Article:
The Mark of the Golden Dragon is the 9th installment in a series I’ve been reading since I was about 11. Unofficially dubbed ‘Bloody Jack’ (after the title of the first book), the series follows Mary “Jacky” Faber, a girl who started her illustrious (and sometimes infamous) life at sea as a woebegone London orphan who, desperate for steady food and a safe place to sleep each night, disguises herself as a boy to take up as a ship’s boy on the HMS Dolphin. Since then, Jacky’s adventures have earned her numerous nicknames (Puss in Boots, La Belle Dame Sans Merci, & etc.), taken her all over the world from the Cape of Good Hope to the northern Atlantic, and required such flexibility of loyalties that they’re blurred almost beyond distinction. Over the course of 9 novels, she’s defeated pirates and dabbled in piracy, won a medal of honor at Trafalgar, attended the prestigious Lawson Peabody School for Girls in Boston (briefly), traversed the Mississippi on a river boat, swum for shipwrecked treasure in the Caribbean, served as a spy on the French lines, met both Napoleon and George III, and been the protégé of a fearsome Chinese pirate queen… just to scratch the service. Nonetheless, though her predicaments and allegiances vary by book (and sometimes even by chapter), Jacky has always endeavored to remain true to two things: Her betrothed, Jaimy, whom she met on her very first voyage and hasn’t spent a consecutive five chapters with ever since, and doing what’s right by her friends. And she’s mostly succeeded. Usually. And she fails with the best intentions.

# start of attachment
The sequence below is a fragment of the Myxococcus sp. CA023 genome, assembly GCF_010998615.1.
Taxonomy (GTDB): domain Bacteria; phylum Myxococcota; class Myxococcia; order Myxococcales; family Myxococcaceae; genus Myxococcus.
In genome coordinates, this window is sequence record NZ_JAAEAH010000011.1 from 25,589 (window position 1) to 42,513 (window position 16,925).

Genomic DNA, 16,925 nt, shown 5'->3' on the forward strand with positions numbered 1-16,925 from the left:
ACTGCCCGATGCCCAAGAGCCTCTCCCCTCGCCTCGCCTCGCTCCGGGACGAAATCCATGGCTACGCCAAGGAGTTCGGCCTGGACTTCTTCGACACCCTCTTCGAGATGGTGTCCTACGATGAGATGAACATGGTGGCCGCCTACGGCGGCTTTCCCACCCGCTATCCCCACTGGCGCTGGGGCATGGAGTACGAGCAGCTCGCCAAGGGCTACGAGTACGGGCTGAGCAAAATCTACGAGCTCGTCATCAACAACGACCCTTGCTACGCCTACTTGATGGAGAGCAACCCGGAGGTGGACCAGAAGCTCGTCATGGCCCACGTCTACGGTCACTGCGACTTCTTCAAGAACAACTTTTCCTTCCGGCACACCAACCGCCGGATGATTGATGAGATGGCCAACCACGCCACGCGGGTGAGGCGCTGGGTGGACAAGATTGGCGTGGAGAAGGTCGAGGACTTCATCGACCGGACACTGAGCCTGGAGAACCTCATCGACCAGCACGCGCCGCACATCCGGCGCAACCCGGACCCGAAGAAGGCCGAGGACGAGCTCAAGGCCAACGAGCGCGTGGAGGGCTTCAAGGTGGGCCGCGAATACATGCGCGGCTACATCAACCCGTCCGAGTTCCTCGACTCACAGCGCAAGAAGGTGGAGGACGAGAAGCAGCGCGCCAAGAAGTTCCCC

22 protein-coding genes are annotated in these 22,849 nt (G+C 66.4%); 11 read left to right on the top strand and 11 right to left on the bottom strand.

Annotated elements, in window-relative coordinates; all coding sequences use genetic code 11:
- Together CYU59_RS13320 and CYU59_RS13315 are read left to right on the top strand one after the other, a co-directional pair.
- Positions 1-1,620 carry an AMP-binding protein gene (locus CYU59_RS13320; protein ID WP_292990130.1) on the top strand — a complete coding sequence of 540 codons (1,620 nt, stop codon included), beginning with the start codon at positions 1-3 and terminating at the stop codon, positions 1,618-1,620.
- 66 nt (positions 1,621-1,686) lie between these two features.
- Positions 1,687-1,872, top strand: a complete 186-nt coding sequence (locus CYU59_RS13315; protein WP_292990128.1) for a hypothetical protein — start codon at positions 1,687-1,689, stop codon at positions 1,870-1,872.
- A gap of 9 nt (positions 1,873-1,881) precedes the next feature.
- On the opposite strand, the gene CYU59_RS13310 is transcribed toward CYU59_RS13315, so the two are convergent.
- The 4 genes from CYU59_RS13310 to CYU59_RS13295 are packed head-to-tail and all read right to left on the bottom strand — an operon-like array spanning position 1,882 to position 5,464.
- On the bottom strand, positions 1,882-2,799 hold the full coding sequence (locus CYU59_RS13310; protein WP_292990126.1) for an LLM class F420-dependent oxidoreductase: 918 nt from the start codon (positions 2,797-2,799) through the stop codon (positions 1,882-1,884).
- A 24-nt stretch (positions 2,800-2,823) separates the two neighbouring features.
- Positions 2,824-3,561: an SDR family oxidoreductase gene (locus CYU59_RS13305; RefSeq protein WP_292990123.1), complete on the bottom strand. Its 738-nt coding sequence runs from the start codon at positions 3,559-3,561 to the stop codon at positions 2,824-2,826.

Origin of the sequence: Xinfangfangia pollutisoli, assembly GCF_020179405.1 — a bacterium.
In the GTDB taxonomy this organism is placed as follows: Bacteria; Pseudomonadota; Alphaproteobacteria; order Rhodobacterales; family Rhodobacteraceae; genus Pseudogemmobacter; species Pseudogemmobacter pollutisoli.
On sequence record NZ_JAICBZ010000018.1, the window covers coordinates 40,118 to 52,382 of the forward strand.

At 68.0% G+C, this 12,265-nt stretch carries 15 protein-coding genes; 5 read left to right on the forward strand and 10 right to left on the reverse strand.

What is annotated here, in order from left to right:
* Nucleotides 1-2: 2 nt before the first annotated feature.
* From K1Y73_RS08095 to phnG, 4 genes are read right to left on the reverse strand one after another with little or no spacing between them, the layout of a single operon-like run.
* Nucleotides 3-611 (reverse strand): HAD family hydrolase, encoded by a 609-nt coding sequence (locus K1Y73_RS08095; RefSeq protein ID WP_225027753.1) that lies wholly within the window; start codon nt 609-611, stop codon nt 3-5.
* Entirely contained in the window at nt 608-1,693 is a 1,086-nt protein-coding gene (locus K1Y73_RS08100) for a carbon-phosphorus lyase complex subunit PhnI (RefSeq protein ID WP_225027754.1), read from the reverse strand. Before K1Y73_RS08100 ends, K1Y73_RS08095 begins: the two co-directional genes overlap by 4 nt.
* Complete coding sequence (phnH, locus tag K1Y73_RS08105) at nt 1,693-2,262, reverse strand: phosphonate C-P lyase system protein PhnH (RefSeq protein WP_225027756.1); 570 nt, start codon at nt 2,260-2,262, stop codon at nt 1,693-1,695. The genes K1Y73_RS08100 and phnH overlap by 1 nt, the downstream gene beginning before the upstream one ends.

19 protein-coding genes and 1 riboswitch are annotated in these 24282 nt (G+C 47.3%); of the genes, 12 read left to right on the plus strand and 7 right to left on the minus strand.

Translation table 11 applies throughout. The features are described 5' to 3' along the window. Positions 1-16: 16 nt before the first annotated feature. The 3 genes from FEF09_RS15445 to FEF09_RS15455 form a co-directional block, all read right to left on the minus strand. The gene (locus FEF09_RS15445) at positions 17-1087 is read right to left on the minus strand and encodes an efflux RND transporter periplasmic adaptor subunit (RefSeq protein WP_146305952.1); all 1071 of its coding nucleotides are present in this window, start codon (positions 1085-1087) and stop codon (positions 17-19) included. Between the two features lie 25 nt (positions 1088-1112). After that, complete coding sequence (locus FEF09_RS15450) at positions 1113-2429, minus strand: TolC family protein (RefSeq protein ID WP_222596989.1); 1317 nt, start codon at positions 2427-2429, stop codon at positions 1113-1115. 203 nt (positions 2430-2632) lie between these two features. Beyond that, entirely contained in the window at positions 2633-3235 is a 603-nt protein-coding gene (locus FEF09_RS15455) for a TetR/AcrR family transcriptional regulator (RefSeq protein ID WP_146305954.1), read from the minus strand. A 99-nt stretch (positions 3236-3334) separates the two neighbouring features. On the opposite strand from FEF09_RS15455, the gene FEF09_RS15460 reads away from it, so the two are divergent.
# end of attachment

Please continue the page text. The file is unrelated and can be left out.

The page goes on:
The Mark of the Golden Dragon sees Jacky safely rescued from a lifetime sentence to the penal colony in Australia and reunited with Jaimy, only to be washed overboard with Ravi in a typhoon off the coast of Southeast Asia. Presumed dead by her crew and loved ones on board her beloved ship, the Lorelei Lee, Jacky and Ravi manage to stay afloat until they wash up onshore. After a few months of navigating the foreign world of the East Indies followed by a fortuitous rescue by trusty ‘ole Higgins (I’m not spoiling anything; readers of the series will know Jacky is ever indefatigable), Jacky hastens back to London, where she infiltrates the London ton with the goal of procuring full pardons for both she and Jaimy (who was wrongfully convicted in the previous novel and sentenced to the same penal colony as Jacky herself), as well as rescuing Jaimy from the life of madness and revenge he has descended into since her presumed death.